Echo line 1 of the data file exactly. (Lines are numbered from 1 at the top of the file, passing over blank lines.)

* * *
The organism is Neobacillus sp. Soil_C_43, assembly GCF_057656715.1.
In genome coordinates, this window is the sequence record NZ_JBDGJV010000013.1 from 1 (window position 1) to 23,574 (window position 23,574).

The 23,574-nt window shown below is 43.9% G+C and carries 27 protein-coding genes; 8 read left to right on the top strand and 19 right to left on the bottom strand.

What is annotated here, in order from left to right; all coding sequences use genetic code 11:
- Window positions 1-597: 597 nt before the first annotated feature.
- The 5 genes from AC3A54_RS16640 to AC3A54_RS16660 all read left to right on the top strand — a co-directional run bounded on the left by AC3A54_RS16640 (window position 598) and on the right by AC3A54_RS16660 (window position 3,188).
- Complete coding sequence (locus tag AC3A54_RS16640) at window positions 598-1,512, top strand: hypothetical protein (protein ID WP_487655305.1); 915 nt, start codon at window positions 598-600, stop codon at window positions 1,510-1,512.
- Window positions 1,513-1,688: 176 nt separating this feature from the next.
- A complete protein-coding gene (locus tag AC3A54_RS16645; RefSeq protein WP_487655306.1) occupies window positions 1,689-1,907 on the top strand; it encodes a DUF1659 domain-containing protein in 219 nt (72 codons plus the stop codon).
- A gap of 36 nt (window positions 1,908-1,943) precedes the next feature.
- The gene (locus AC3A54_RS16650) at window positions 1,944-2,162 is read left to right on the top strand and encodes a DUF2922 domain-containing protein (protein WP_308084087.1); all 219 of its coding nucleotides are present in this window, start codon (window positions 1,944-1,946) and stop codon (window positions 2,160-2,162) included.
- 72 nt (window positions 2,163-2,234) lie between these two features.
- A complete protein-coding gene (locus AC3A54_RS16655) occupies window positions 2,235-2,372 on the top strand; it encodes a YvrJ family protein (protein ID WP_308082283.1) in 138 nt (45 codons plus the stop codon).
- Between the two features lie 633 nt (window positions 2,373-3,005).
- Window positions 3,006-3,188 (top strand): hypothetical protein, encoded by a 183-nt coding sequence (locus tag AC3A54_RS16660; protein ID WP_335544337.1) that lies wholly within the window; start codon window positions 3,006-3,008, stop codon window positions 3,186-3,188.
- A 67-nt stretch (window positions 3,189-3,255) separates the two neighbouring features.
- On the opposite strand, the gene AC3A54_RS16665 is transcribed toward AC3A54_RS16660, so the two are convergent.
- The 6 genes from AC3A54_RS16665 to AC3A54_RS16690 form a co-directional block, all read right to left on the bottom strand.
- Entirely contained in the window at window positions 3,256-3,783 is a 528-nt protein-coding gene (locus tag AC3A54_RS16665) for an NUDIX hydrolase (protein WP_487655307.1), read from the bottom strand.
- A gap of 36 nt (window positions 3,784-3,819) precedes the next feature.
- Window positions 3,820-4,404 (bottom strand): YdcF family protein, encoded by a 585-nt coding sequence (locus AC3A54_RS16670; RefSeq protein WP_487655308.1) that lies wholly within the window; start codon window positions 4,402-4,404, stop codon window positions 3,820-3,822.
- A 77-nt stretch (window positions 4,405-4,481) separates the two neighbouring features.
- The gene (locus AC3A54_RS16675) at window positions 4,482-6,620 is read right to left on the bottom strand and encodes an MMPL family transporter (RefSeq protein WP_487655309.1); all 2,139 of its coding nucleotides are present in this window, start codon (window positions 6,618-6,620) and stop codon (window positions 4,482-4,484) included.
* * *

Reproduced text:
The organism is Neobacillus sp. Soil_C_43, assembly GCF_057656715.1.